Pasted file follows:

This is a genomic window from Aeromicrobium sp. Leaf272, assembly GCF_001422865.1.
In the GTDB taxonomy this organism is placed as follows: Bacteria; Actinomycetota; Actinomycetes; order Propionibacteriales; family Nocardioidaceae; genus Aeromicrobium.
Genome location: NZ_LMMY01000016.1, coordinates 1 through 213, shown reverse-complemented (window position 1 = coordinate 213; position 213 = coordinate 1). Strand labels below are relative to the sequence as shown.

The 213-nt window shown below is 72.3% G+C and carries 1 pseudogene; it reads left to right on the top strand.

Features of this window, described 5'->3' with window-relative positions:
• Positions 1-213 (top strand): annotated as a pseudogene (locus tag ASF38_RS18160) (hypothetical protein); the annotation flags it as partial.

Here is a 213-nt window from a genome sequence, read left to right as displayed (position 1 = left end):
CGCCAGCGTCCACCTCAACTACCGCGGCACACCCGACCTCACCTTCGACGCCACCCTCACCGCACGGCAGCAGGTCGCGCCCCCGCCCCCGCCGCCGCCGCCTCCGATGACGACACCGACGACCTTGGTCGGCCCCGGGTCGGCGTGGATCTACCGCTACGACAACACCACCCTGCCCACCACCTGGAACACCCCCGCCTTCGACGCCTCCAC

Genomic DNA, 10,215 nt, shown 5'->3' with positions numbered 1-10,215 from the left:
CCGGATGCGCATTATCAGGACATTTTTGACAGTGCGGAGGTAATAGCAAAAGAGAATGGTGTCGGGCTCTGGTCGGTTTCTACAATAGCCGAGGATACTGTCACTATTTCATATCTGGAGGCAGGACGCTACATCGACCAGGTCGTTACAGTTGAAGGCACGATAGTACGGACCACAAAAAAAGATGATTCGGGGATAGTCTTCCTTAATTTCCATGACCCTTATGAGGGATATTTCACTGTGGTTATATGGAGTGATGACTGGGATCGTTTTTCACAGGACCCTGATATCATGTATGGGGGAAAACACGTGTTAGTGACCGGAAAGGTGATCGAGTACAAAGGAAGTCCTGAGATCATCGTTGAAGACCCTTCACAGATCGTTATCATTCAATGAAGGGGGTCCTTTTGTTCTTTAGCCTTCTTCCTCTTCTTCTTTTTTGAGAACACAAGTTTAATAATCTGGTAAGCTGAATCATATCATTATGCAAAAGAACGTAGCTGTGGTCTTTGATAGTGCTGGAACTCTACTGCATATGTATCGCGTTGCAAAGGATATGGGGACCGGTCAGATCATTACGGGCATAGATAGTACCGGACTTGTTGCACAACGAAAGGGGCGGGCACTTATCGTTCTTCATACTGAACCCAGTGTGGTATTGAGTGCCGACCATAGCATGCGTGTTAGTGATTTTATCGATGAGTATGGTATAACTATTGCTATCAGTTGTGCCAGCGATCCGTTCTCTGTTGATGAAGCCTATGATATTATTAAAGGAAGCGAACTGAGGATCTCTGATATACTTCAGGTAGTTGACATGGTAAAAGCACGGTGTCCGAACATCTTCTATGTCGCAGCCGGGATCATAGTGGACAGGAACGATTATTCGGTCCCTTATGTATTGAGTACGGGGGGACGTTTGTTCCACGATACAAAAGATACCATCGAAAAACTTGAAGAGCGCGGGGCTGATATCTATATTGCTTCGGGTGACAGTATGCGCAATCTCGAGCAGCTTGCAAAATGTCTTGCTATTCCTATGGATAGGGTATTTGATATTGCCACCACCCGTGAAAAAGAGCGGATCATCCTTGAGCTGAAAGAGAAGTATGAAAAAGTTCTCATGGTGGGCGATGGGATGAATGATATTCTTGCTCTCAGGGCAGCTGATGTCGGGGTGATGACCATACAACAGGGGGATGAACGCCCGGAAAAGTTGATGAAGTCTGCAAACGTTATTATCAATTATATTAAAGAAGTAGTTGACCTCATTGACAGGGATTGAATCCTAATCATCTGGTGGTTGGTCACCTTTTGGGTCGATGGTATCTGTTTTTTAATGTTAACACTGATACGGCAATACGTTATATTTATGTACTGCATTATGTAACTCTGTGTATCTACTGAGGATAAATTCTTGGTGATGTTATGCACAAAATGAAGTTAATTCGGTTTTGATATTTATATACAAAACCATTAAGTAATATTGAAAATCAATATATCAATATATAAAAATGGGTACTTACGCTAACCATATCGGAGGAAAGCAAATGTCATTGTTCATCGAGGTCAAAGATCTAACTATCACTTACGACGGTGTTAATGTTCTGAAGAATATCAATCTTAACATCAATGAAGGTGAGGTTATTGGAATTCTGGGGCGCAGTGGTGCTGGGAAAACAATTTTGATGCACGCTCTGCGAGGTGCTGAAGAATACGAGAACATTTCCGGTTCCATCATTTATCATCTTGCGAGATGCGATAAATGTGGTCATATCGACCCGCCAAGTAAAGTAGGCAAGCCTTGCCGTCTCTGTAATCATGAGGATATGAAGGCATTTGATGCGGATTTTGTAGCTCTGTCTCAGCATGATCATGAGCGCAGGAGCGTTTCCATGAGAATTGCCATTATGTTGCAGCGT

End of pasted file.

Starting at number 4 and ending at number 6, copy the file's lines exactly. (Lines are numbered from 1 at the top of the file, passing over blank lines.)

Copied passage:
The 213-nt window shown below is 72.3% G+C and carries 1 pseudogene; it reads left to right on the top strand.

Features of this window, described 5'->3' with window-relative positions:
• Positions 1-213 (top strand): annotated as a pseudogene (locus tag ASF38_RS18160) (hypothetical protein); the annotation flags it as partial.